March 23, 2012

Pew Research Center: The Future of Apps and Web

Backscratch: The Future of Apps and Web

A Pew Internet/Elon University survey reveals that experts expect apps and the Web to converge in the cloud; but many worry that simplicity for users will come at a price.

Again, I was one of the "experts" who took part in the survey, and have been quoted.

The apps approach to accessing information on the Internet is perceived as "closed," while the traditional Web paradigm is seen as "open." "I wish it weren't true, but the history of enclosure, centralization, and consolidation makes me very pessimistic about the open Web winning over the closed apps," observed Electronic Frontier Foundation Pioneer Award winner Seth Finkelstein. "There will always be a Web, but it may end up like the imagery of a person standing on a soapbox, referred to more for its romantic symbolism than mattering in reality."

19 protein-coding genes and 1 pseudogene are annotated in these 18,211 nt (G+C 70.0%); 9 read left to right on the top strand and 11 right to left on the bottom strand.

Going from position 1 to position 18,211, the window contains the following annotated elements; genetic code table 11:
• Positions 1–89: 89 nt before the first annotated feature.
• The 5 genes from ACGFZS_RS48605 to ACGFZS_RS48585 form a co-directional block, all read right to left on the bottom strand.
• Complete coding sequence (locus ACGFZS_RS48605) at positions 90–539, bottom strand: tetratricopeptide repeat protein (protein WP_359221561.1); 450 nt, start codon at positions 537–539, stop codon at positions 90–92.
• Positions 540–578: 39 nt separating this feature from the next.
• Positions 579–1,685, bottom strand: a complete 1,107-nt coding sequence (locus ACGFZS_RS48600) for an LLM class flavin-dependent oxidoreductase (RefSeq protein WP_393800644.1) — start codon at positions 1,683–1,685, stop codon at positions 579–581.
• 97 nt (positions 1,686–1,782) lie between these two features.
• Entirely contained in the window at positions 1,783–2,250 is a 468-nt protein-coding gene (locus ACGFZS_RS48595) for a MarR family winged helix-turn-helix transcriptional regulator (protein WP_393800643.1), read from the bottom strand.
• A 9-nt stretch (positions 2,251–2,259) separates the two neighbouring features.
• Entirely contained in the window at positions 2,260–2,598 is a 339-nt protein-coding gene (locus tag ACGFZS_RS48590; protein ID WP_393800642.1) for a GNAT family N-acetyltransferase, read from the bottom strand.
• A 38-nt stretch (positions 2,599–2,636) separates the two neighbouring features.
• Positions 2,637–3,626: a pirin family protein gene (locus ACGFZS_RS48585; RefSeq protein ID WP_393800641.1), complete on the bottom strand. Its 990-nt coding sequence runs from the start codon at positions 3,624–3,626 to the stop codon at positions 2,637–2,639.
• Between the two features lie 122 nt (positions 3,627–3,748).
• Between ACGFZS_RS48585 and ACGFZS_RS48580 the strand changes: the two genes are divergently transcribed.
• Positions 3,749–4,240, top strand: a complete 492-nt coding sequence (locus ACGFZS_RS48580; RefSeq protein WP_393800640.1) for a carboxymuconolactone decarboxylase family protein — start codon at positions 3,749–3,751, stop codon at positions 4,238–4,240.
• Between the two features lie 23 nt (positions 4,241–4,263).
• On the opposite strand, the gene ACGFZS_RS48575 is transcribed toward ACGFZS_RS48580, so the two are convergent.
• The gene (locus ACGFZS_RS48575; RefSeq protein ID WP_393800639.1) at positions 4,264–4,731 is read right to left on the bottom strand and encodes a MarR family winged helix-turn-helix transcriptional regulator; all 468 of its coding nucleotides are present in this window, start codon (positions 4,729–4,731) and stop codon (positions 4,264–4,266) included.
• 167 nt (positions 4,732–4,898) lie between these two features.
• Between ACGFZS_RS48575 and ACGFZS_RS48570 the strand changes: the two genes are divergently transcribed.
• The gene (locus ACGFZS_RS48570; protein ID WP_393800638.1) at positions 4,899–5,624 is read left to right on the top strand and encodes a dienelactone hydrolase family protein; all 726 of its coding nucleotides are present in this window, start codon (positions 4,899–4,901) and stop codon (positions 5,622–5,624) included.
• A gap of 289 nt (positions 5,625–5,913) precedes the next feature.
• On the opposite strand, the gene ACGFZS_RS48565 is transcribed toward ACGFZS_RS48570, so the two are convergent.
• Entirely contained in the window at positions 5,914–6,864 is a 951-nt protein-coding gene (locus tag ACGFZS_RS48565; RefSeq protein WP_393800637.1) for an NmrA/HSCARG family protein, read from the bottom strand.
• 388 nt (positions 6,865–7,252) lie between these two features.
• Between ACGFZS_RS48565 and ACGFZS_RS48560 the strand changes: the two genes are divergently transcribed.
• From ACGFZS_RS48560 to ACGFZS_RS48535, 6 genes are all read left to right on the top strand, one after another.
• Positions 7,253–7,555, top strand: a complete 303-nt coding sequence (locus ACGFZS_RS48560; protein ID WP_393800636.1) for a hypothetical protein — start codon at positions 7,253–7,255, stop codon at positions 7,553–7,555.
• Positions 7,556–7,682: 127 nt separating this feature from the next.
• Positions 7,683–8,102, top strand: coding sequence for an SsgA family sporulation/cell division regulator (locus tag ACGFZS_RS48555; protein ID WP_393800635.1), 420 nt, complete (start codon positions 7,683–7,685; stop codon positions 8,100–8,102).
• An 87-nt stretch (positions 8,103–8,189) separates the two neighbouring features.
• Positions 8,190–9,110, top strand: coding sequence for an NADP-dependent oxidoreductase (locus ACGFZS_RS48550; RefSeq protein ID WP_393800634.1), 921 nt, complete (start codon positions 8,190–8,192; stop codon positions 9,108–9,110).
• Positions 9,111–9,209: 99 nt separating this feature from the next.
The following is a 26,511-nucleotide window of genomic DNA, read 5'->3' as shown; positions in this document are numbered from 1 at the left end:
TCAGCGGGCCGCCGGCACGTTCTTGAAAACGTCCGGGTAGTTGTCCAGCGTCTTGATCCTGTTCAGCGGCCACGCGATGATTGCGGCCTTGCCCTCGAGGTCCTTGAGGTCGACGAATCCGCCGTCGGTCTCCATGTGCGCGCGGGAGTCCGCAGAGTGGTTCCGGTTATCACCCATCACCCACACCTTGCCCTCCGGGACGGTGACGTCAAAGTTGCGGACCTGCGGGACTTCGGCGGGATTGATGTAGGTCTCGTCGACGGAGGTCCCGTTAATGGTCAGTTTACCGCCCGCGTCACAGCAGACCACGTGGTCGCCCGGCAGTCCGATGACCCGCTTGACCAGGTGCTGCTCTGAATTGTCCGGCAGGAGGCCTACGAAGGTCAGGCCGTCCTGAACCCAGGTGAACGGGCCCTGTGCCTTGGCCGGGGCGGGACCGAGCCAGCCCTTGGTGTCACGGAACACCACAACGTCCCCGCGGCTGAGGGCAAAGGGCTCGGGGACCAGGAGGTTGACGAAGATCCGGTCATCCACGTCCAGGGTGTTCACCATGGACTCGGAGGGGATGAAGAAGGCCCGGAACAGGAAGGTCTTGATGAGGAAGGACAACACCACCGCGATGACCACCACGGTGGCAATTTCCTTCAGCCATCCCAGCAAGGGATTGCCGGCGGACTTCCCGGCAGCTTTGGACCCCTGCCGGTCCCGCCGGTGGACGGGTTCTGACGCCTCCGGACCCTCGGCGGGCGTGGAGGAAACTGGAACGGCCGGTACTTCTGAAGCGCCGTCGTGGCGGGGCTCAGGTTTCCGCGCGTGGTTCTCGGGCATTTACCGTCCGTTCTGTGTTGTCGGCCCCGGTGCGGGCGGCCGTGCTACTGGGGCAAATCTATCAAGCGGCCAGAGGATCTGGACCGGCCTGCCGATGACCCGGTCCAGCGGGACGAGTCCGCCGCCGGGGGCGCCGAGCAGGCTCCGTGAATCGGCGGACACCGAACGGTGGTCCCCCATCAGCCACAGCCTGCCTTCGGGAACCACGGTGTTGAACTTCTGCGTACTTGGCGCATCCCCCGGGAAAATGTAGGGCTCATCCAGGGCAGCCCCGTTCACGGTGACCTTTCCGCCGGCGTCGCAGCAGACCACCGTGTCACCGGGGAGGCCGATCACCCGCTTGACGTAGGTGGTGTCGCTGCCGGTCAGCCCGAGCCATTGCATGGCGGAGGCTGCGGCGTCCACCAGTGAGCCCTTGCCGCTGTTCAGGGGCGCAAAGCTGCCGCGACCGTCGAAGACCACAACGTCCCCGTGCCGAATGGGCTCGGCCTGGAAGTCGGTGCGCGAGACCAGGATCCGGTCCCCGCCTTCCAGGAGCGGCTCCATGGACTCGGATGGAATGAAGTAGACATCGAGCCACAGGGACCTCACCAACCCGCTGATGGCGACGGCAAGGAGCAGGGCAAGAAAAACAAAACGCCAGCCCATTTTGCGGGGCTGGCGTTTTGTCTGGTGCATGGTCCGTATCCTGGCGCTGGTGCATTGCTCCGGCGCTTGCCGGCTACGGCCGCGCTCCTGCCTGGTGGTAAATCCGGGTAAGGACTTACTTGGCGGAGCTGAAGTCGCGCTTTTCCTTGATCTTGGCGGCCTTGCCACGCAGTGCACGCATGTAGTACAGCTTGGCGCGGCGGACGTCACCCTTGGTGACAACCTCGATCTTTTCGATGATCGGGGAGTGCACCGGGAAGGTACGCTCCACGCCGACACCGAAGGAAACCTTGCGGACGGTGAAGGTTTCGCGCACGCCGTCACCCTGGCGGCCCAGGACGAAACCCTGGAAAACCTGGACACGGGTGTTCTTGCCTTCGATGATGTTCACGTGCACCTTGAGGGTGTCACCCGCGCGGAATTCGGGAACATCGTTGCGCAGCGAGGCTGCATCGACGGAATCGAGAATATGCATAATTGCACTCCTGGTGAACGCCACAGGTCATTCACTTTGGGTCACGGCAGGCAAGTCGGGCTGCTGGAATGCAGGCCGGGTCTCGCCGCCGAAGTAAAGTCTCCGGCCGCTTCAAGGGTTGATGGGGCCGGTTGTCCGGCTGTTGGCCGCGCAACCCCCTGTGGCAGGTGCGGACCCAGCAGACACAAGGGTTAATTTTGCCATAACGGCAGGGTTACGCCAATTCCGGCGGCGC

And that was indeed what I said in total.

The choose-one question started:

In 2020, the World Wide Web is stronger than ever in users' lives. The open Web continues to thrive and grow as a vibrant place where most people do most of their work, play, communication, and content creation. ....

In 2020, most people will prefer to use specific applications (apps) accessible by Internet connection to accomplish most online work, play, communication, and content creation. ...

I know that the first reaction would be to say it's not either/or. But I think it'll eventually end up as dominant/trivial. Consider someone asking "By 1950, most transportation involves internal combustion engines, versus riding horses" (for simplicity, let's skip bicycles). Now, there's still places in the US where people ride horses. And vacation areas where one can go horse-riding for recreation. But there was a shift from primarily using horses to cars, even if horses didn't vanish 100%.

Or maybe a better analogy is like farming vs big agriculture. For almost all of the US, food comes from the supermarket. Yes, there's niche home gardening. Or even a fad for raising backyard chickens. But that's a hobby. It's not quite illegal to consume raw milk from a cow. But it's considered kind of primitive, and perhaps dangerously unsanitary. I sadly suspect the open Web is going to have that sort of feel to it in the future.

By Seth Finkelstein | posted in press | on March 23, 2012 05:56 PM | (Infothought permalink)